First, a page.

Employer Registration £45.00
You normally need to register as an employer with HM Revenue and Customs (HMRC) when you start employing staff, or using subcontractors for construction work.
You normally need to register as an employer with HM Revenue and Customs (HMRC) when you start employing staff, or using subcontractors for construction work. You must register if you’re employing yourself, eg as the only director of a limited company.
You must register before the first payday. It can take up to 2 weeks. You can’t register more than 2 months before you start paying people. If you need to register you can do so up to four weeks in advance of your first pay day.
When you take on an employee for the first time, you normally need to register as an employer with HM Revenue & Customs (HMRC). So the first thing to do is check whether you need to register. If you do need to register, it's always best to do so as soon as possible. You can register up to four weeks before your employee's first pay day.
You don't necessarily need to register as an employer once you take someone on. Check first that at least one of the following conditions applies to you. If any apply, then you need to register:
- the employee already has another job
- they are receiving a state or occupational pension
- you're paying them at or above the PAYE threshold
- you're paying them at or above the National Insurance lower earnings level
- you're providing them with employee benefits
As an employer, you normally have to operate PAYE as part of your payroll. PAYE is HM Revenue and Customs’ (HMRC) system to collect Income Tax and National Insurance from employment. You’re exempt from PAYE if none of your employees is paid £112 or more a week, gets expenses and benefits, has another job or gets a pension. However, you must keep payroll records. If you run payroll yourself, you’ll need to report your employees’ payments and deductions to HMRC on or before each payday.
Your payroll software will work out how much tax and National Insurance you owe, including an employer’s National Insurance contribution on each employee’s earnings above £155 a week. You’ll need to send another report to claim any reduction on what you owe HMRC, eg for statutory pay.
All employers will have to provide workers with a workplace pension scheme by law over the next few years. This is called ‘automatic enrolment’. When your business must start doing this (known as a ‘staging date’) depends on how many people you have on your payroll. Check your staging date with The Pensions Regulator.
You must set up a workplace pension scheme before your staging date, if you don’t already offer one. If you already have a workplace pension scheme, check if you can use it for automatic enrolment.
You must enrol all workers who:
- are aged between 22 and the State Pension age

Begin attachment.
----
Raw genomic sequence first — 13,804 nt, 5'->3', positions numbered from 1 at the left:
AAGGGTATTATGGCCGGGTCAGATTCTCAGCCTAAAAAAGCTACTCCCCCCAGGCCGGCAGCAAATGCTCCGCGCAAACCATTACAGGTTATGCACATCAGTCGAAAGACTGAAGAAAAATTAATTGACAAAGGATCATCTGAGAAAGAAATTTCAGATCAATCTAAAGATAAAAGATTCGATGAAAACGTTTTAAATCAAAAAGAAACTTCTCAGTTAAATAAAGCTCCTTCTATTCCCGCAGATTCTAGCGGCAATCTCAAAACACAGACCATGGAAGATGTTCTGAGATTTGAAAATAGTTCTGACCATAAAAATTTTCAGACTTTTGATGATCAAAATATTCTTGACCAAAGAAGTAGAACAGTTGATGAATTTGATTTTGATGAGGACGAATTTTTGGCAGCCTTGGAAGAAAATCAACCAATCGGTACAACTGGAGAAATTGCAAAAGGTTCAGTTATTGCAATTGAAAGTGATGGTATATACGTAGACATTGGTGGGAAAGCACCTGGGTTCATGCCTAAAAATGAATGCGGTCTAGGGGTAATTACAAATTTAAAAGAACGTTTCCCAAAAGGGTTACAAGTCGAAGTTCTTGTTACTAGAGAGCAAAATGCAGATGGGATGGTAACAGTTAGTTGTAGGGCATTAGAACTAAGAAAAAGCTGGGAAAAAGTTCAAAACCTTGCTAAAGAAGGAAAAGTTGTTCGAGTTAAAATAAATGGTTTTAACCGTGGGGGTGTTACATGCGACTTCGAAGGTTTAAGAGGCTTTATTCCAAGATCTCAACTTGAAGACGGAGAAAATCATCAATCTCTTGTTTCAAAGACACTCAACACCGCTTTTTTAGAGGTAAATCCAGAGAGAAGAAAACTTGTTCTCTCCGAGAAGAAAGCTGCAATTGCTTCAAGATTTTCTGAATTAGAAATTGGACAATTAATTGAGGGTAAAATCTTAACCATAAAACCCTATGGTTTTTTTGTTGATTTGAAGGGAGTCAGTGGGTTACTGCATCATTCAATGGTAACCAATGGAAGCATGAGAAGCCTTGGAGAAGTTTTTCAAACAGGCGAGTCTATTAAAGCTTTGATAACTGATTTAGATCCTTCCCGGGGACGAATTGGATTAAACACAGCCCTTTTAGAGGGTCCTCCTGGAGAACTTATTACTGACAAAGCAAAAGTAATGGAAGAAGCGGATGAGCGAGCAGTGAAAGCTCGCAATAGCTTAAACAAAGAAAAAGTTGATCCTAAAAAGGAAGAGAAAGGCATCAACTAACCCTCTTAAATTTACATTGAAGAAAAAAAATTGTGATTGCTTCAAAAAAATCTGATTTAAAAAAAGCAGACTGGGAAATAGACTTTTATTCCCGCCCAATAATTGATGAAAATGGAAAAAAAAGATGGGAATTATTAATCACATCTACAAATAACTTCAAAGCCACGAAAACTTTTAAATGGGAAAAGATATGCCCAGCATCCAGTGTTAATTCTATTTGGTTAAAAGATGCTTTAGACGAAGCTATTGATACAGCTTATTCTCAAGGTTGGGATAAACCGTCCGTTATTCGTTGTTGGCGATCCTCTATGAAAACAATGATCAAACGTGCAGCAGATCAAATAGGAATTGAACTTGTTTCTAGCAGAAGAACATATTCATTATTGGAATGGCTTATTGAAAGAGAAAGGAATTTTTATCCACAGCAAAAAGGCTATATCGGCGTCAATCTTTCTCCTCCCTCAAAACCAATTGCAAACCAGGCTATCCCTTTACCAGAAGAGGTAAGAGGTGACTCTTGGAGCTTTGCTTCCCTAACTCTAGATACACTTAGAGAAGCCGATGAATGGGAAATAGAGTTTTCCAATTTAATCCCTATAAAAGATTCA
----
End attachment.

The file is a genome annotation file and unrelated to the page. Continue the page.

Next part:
- earn at least £10,000 a year
- work in the UK
You must make an employer’s contribution to the pension scheme for those workers.
Paye & CIS (Construction Industry Scheme)
Every employer normally has to operate PAYE as part of his/her payroll. PAYE is HM Revenue and Customs’ (HMRC) system to collect Income Tax and National Insurance from employment. When paying your employees through payroll you also need to make deductions for PAYE.
Payments to your employees include their salary or wages, as well as things like any tips or bonuses, or statutory sick or maternity pay or holidays.
From these payments, you will need to deduct tax and National Insurance for most employees. Other deductions you may need to make include student loan repayments or pension contributions. You are exempt from PAYE if none of your employees is paid £112 or more a week, gets expenses and benefits, has another job or gets a pension. However, you must keep payroll records.
It's a fact of business—if a company has employees, it has to account for payroll and fringe benefits which include items such as:
- Bonuses & Commissions to Employees
- Overtime Pay
- Payroll Taxes and Costs
- Social Security
- Federal Income Tax
- State Income Tax
- State Unemployment Tax
- Federal Unemployment Tax
- Worker Compensation Insurance
- Employer Paid Benefits
- Sick Days
- Insurance (Health, Dental, Vision, Life, Disability)
- Retirement Plans
- Profit-Sharing Plans
Administering your payroll can be time consuming, diverting energy and resources from the core activities of your business. ABS Service Accountancy & Bookkeeping Ltd can provide a comprehensive and confidential payroll service. Even if you have only a few employees, you will make savings by engaging us to administer your payroll.
Contractor Under CIS (Construction Industry Scheme)
The Construction Industry Scheme (CIS) applies to contractors, subcontractors and any organisations that have a high annual spend on construction, even if their main work isn't in the industry.
You’ll need to file monthly returns and keep full CIS records - you may get a penalty if you don’t. When you pay to a subcontractor you’ll normally make deductions at the standard rate of 20%.
Contractors will make deductions at a higher rate of 30% if:
- Self employed person is not registered under CIS
- You can’t verify your subcontractors